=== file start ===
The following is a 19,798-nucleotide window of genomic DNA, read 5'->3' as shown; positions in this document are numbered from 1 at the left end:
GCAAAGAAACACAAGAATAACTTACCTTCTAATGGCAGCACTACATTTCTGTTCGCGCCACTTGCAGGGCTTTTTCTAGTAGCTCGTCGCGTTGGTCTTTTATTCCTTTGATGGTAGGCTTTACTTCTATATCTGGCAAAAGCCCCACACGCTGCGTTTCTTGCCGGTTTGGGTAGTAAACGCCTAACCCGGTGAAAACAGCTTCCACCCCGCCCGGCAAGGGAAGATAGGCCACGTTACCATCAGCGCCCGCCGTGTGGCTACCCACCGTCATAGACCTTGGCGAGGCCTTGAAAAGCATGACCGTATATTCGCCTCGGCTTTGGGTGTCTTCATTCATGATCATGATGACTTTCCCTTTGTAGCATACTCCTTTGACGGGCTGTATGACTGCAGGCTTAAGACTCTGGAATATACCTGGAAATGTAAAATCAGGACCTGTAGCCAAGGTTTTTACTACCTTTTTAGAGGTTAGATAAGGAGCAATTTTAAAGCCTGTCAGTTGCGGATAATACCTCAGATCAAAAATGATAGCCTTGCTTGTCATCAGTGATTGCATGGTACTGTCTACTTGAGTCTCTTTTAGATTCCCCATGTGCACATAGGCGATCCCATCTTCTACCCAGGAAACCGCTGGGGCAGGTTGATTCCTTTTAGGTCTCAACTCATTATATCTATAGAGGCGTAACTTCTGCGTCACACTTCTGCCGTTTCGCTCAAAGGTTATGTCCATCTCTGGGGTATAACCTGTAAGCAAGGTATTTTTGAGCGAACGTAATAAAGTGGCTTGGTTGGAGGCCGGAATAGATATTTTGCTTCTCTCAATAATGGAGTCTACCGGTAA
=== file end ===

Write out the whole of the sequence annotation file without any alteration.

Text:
The following is a 19,798-nucleotide window of genomic DNA, read 5'->3' as shown; positions in this document are numbered from 1 at the left end:
GCAAAGAAACACAAGAATAACTTACCTTCTAATGGCAGCACTACATTTCTGTTCGCGCCACTTGCAGGGCTTTTTCTAGTAGCTCGTCGCGTTGGTCTTTTATTCCTTTGATGGTAGGCTTTACTTCTATATCTGGCAAAAGCCCCACACGCTGCGTTTCTTGCCGGTTTGGGTAGTAAACGCCTAACCCGGTGAAAACAGCTTCCACCCCGCCCGGCAAGGGAAGATAGGCCACGTTACCATCAGCGCCCGCCGTGTGGCTACCCACCGTCATAGACCTTGGCGAGGCCTTGAAAAGCATGACCGTATATTCGCCTCGGCTTTGGGTGTCTTCATTCATGATCATGATGACTTTCCCTTTGTAGCATACTCCTTTGACGGGCTGTATGACTGCAGGCTTAAGACTCTGGAATATACCTGGAAATGTAAAATCAGGACCTGTAGCCAAGGTTTTTACTACCTTTTTAGAGGTTAGATAAGGAGCAATTTTAAAGCCTGTCAGTTGCGGATAATACCTCAGATCAAAAATGATAGCCTTGCTTGTCATCAGTGATTGCATGGTACTGTCTACTTGAGTCTCTTTTAGATTCCCCATGTGCACATAGGCGATCCCATCTTCTACCCAGGAAACCGCTGGGGCAGGTTGATTCCTTTTAGGTCTCAACTCATTATATCTATAGAGGCGTAACTTCTGCGTCACACTTCTGCCGTTTCGCTCAAAGGTTATGTCCATCTCTGGGGTATAACCTGTAAGCAAGGTATTTTTGAGCGAACGTAATAAAGTGGCTTGGTTGGAGGCCGGAATAGATATTTTGCTTCTCTCAATAATGGAGTCTACCGGTAA